Last year’s art show was bigger than the year before. And this year is bigger than last year. Organizers couldn’t be happier.
“We’re so pleased,” said Cindy Woodbury, executive director of Main Street Ottumwa, the sponsor of Walk on Art Street.
She said the reason an organization promoting downtown Ottumwa would have such an event is to show people the potential of the city’s center.
“We like to see people excited about coming downtown,” she said. “It shows them that downtown is a good place to own a building, to live, work and shop.”
Even Saturday, event visitors were eating, listening to music and shopping.
“I think this is a magnificent event for Ottumwa,” said JoAnn Wegner of Ottumwa.
She was at the western end of the Third Street event, which had around 65 booths set up.
“And what a beautiful day to enjoy art,” she added.
That was one of the first things visitors mentioned. Despite a summer of high temperatures and uncomfortable humidity — broken up by flooding and record rainfall — Saturday was clear and 70 degrees with humidity down around 42 percent.
“It’s good weather, and we wanted to check it out,” said Bernie Meisterburg of Melrose.
He and his wife Connie were strolling hand-in-hand along the eastern end of the show.
“We had to come to Ottumwa anyhow, and we’d heard about [Walk on Art Street],” she said.
Back on the western end, Wegner had made a purchase.
“What intrigued me about this booth was her use of color and her use of fabric,” said Wegner. “It’s very interesting.”
Artist Meg Prange of Russell ran the booth. She spent time chatting with browsers and working. As visitors browsed, she was stitching another piece of art, this one a custom commission.
“I like to stay busy,” she said.
Wegner found something she liked. She said even before her newest grandbaby made an appearance in the world, relatives had nicknamed the child “Turtle.” So the turtle fabric art, as well as the tiles with those turtle designs digitally applied, caught her attention.
While many of the artists at the Walk on Art Street worked in mediums like paint, clay or film, Prange’s work is a bit different. She creates background, subject and foreground from cloth, which she then sews together to create a work of art.
“I call them hand appliquéd fabric pictures,” she said.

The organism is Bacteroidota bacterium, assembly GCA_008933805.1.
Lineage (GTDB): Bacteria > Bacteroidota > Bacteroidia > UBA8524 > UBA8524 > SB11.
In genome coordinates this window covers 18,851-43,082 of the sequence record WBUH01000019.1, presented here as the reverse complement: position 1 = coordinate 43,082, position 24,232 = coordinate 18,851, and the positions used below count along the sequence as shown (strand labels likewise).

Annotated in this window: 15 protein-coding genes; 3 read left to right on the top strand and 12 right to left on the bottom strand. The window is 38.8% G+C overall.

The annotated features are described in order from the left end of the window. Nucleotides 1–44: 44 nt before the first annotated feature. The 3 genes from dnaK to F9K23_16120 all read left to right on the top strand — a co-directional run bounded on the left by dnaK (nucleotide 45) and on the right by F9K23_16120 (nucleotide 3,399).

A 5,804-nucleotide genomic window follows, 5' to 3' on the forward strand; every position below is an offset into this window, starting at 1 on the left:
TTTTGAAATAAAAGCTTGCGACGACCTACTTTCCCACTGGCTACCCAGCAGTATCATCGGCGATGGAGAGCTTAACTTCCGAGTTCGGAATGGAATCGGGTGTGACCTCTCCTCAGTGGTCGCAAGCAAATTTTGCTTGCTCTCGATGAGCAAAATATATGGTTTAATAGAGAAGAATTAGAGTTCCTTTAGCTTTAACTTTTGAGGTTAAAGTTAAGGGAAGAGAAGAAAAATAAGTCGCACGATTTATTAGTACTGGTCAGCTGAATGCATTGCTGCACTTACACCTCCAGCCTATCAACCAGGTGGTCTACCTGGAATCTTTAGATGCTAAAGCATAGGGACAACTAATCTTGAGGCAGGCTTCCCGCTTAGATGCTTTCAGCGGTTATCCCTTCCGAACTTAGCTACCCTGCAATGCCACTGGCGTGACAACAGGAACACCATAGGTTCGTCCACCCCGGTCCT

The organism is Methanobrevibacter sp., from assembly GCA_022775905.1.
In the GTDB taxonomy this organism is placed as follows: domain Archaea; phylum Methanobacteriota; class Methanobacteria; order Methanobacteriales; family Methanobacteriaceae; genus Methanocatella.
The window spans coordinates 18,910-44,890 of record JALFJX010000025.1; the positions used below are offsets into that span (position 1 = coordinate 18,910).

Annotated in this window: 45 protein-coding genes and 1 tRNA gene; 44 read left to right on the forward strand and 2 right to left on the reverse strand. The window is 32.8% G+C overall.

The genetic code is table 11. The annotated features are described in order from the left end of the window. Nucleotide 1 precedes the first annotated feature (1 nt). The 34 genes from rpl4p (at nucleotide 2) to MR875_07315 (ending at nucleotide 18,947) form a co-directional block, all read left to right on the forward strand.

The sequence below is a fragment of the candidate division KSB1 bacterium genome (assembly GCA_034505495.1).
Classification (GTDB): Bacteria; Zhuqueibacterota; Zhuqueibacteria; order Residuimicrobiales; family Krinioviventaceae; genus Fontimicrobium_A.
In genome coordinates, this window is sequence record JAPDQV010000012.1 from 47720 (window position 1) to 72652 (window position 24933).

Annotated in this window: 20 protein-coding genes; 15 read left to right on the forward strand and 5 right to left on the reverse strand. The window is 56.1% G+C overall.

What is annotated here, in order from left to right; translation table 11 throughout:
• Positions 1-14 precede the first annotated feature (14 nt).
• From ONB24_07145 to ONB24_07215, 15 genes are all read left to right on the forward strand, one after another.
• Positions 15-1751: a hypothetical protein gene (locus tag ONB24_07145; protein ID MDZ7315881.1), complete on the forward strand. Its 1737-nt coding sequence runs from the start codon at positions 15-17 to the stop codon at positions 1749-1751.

Artist Billy Young’s pictures are taken with a camera. His focus, he said, is outdoor and nature photography. He had pictures of the world around him, from old barns to young eagles. His wife does the matting and framing of his photos.
“It’s a family thing for us, something we do as a couple,” he said.
And like most of the artists at the event, their work was for sale. Around 2 p.m. he said “business” was pretty good.
“It was slow this morning, but it’s picked up and we’ve done quite well in the last hour or two.”
Potential customers, he said, seem to spend the morning checking out all the booths, then start making more purchases after they’ve seen everything. Even browsers who aren’t buying are fun to visit with, he said.
“We had a lot of nice comments,” he said.
Some of those comments come from fellow artists. Young himself likes wandering around the event to see what his peers are doing.
Woodbury said the growth of the show is actually due to word of mouth.
“We have 10 artists more than last year, and they all were referred by other artists who had been here last year.”
As for visitors, it was hard to tell exactly how many showed up for the six-hour event.
“We’ve had a good flow all day,” said Tim Schwartz, a Main Street member. “I think they’re buying things. At least, I see people with packages.”
Oh, they’re buying all right, said Young.
“I know you don’t want to run it into the ground, but I really think a community this size could have a couple of these a year,” he said.